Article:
The conspirators submitted phony HUD-1 Settlement Statements to banks, as well as to the Federal Housing Administration, that did not accurately reflect the disbursement of funds in the transactions. (A HUD-1 Settlement Statement is a standard form, developed by the U.S. Department of Housing and Urban Development, that is used to document the flow of funds in real estate transactions. HUD-1 Settlement Statements are required for all transactions involving federally related mortgage loans, including all mortgages insured by the Federal Housing Administration.)
For example, in one transaction, the unnamed loan officer and the loan officer’s spouse signed two purchase and sale agreements, dated five days apart, in which they purported to agree to the sale of their Methuen home to a third party. In the first agreement, they purported to sell the property for $299,000. In the second, they purported to sell the property for $289,000.

The first agreement was provided to Chase Home Finance LLC, a subsidiary of J.P. Morgan Chase Bank, N.A., which held the first mortgage on the home, and also affirmed that they were unrelated and that there was no agreement that would allow the sellers to remain in the property after the sale. In fact, the purported buyer was the mother of one of the purported sellers, who intended to remain in the property after the purported sale.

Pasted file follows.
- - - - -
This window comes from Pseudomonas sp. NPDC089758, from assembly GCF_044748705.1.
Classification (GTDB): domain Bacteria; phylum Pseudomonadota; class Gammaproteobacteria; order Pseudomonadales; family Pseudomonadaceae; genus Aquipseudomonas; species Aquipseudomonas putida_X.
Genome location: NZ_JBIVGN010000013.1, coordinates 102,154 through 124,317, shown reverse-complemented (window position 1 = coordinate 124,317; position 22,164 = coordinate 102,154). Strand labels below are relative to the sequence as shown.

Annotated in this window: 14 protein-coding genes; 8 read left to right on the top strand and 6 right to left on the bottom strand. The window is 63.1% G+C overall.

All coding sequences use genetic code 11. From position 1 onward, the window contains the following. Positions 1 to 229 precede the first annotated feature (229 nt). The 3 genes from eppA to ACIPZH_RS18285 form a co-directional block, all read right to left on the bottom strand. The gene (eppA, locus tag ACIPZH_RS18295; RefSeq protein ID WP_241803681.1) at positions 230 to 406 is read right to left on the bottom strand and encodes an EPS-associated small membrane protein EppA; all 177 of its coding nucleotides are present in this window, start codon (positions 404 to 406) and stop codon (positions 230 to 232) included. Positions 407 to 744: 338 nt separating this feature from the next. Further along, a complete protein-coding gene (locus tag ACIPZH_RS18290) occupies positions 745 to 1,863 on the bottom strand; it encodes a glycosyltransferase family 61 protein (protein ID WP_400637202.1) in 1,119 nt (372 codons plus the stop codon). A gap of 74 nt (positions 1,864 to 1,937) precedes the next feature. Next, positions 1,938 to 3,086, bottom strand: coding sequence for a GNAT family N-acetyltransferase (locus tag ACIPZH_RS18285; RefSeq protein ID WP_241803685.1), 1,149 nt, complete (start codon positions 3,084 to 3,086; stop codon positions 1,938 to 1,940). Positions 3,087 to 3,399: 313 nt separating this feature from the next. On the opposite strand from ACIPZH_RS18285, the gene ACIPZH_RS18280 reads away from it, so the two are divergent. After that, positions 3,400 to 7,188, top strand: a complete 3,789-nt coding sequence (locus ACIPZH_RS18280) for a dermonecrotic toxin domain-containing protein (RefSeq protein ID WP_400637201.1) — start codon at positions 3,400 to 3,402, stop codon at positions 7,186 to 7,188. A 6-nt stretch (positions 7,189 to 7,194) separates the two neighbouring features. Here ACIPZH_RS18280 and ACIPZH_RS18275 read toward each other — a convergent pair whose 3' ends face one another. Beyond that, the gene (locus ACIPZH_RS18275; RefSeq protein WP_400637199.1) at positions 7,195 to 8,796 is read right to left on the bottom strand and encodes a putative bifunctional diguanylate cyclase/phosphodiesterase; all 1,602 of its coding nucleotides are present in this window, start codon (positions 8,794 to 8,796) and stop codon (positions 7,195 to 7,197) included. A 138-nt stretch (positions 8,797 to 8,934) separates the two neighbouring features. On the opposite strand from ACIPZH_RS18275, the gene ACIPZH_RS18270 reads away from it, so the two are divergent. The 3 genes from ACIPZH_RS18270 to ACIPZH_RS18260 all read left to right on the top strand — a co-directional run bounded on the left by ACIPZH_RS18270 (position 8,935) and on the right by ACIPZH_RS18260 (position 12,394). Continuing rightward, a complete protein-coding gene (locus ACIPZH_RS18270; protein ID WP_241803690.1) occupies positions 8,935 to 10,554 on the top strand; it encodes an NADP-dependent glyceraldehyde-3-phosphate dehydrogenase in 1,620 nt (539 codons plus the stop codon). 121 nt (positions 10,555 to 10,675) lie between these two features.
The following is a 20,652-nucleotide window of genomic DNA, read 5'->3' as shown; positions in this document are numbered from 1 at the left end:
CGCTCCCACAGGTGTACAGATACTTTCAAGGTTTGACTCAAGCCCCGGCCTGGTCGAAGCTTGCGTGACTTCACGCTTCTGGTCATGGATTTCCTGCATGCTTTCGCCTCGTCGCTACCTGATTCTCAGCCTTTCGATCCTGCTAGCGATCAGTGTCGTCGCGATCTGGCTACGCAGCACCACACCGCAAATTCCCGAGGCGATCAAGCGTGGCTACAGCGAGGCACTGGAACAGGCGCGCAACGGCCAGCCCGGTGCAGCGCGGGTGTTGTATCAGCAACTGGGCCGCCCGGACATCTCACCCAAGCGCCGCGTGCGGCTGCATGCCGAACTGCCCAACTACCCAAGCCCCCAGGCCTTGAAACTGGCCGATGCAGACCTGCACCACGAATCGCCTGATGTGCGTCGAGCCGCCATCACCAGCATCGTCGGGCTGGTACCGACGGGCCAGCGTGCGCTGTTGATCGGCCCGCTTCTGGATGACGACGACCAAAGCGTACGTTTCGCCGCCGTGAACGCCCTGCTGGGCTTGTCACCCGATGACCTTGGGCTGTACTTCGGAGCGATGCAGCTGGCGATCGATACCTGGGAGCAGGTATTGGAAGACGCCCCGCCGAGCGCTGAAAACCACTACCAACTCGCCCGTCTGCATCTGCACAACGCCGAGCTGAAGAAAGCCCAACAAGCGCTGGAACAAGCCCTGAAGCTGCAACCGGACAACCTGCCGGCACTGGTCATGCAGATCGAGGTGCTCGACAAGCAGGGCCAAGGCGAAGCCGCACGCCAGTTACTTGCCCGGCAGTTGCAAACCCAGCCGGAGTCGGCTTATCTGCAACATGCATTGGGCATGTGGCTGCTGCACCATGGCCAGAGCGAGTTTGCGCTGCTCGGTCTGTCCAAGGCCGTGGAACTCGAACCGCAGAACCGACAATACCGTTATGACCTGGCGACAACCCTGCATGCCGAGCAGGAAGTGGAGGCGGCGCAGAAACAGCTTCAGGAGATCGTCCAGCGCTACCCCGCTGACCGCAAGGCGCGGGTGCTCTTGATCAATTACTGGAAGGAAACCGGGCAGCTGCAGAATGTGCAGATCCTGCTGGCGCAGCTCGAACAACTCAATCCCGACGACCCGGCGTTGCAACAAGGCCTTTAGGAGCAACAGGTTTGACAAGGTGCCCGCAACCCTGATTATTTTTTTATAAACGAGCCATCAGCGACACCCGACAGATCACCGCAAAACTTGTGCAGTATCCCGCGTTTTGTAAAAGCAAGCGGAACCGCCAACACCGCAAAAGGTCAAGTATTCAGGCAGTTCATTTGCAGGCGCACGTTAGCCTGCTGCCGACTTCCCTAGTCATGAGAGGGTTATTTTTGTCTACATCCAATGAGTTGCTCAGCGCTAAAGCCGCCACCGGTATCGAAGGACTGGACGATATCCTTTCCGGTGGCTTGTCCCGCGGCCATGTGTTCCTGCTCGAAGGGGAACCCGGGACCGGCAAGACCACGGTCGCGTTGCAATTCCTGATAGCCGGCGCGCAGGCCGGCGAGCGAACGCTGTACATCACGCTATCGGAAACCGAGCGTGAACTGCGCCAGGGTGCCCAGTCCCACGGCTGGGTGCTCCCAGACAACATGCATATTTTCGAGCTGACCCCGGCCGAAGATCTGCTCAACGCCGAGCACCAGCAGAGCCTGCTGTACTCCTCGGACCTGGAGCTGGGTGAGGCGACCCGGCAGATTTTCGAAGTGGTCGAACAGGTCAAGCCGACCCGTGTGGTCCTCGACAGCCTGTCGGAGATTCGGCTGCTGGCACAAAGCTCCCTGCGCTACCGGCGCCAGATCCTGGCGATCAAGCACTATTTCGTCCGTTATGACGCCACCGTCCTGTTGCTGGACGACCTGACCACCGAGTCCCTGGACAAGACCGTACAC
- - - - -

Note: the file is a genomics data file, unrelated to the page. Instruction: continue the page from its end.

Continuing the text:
To facilitate the transaction, the conspirators submitted to Bank of America a loan application on behalf of the purported buyer that falsely represented her employment status, and was accompanied by phony earnings statements. The conspirators also submitted to Bank of America the second purchase and sale agreement, reflecting the higher purported sale price of $299,000.

In connection with the purported sale, Bellerose prepared two HUD-1 Settlement Statements. One Settlement Statement was provided to Chase as the short-selling bank, and reflected a purported sale price of $289,000, and a purported buyer deposit of $15,216. The other Settlement Statement, which was provided to Bank of America and the FHA, reflected a purported sale price of $299,000, and a purported buyer deposit of $14,916. In fact, the purported buyer did not make any down payment toward the sale, which was financed entirely by the mortgage loan from Bank of America.

The charge of conspiracy to commit bank fraud provides for a sentence of no greater than 30 years in prison, three years of supervised release and a fine of $1 million. Actual sentences for federal crimes are typically less than the maximum penalties. Sentences are imposed by a federal district court judge based upon the U.S. Sentencing Guidelines and other statutory factors.

United States Attorney Carmen M. Ortiz; Christina Scaringi, Special Agent in Charge of the Department of Housing and Urban Development , Office of Inspector General, New York Field Office; and Christy Goldsmith Romero, the Special Inspector General for the Troubled Asset Relief Program, made the announcement today. The case is being prosecuted by Assistant U.S. Attorney Stephen E. Frank, Deputy Chief of Ortiz’s Economic Crimes Unit.